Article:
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I replaced both front and rear tires at a cost of about $400.I assume you replaced both wheels for that $400, not just the tires.
Interesting that Bicycle routes can't exceed 200km on that site but auto routes can be thousands of miles. What is up with that?I don't know why the limitation. Maybe the Europeans (The site is by Michelin, a French company) never go more than 200km at one time on a bike.
I would be willing to pay a bit extra, and do with some negligible decrease in pedaling efficiency if it meant far fewer or no more broken spokes on the freewheel side. I am going to have to tie in to those web sites and do more reading on the subject, which I definitely will do.Do you have a problem with broken spokes or are just concerned about the possibility? Decades ago, in the days of plated or galvanized steel spokes, broken spokes were fairly common. Now with stainless steel spokes and a proper wheel build, broken spokes are very rare, even with 32 spoke wheels and fairly heavy riders.
There is much conventional "wisdom" and old wives' tales about the inefficiency of internal hub gears. The best science on the subject (the Kyle/Berto tests) actually found that the efficiency of derailleur and hub gears overlap in the same range (84~98%).The range of 84% to 98% is huge. It is not a trivial difference.
. One novelty someone is selling is a geared hub with an enclosed shaft drive so there's no chain at all. It would have an advantage if you ride in rain all the time, but the shaft with its bevel gears at each end wastes more than the chain too; so altogether you lose close to 10% of your power.Dynamic Bicycles (http://www.dynamicbicycles.com/) makes shaft drive bikes with 7 and 8-speed internally geared hubs. I got the chance to ride one a few months ago and the feeling of "drag" compared to a derailleur bike was very obvious. For low maintenance these are unequaled but the efficiency loss is dramatic.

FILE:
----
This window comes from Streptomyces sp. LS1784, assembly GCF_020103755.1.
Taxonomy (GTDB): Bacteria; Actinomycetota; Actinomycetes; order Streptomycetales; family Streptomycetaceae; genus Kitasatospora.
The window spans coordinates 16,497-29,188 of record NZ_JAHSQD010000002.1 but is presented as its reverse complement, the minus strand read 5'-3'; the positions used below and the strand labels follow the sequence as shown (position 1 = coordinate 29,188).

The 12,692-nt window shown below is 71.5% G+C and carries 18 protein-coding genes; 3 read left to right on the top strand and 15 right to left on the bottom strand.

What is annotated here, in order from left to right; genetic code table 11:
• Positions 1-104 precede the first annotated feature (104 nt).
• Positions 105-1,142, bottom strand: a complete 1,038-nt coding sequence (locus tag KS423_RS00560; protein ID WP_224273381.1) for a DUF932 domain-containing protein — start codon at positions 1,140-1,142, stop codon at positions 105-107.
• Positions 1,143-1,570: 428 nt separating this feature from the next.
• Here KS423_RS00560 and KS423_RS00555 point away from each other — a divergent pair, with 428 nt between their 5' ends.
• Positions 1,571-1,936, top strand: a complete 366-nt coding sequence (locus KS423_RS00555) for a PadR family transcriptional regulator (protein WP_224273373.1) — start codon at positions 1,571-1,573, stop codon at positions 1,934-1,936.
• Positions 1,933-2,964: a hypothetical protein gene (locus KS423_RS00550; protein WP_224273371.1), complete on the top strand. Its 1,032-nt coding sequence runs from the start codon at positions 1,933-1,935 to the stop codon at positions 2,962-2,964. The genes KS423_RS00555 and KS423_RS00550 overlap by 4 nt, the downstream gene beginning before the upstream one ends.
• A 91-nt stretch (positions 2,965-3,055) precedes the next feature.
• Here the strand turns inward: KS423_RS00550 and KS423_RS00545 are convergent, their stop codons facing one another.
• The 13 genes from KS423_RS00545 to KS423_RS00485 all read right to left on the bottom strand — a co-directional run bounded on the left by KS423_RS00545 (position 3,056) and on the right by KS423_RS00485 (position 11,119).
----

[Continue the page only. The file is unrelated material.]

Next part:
I would advise against looking for your bike in any department store like Target, Wal Mart, or K Mart. While they have bikes with the same features as good touring bikes, they are less efficient machines.I would phrase this a lot more strongly. DO NOT, under any circumstances even consider buying ANY bike from K-Mart, Wal-Mart, Target, etc. They are a lot worse than just "less efficient".
I was drinking two to three gallons of liquids each day, maybe more, one summer while cycling the S-tier in the eastern regions, and hilly Texas farm roads. I must have lost quite a lot of calcium. I am not sure of any significant loss of bone density. I take supplements. The thing about calcium pills, they say, is that calcium from such sources may not be all that absorbable, ..........I definitely carry supplements with me on bicycling tours. My system may absorb only a percentage of the calcium in the tablet, but some is better than nothing at all.What greatly improves Calcium absorbtion from any source is Vitamin D and many, if not most of us, are deficient in it. We work indoors most of the time, and when we are outside we cover ourselves completely in high-SPF sunscreen. So, even being in sunlight doesn't develop the Vitamine D we need. A 2000 IU Vitamin D supliment taken daily is good insurance and really cheap if you buy house-brand or generics.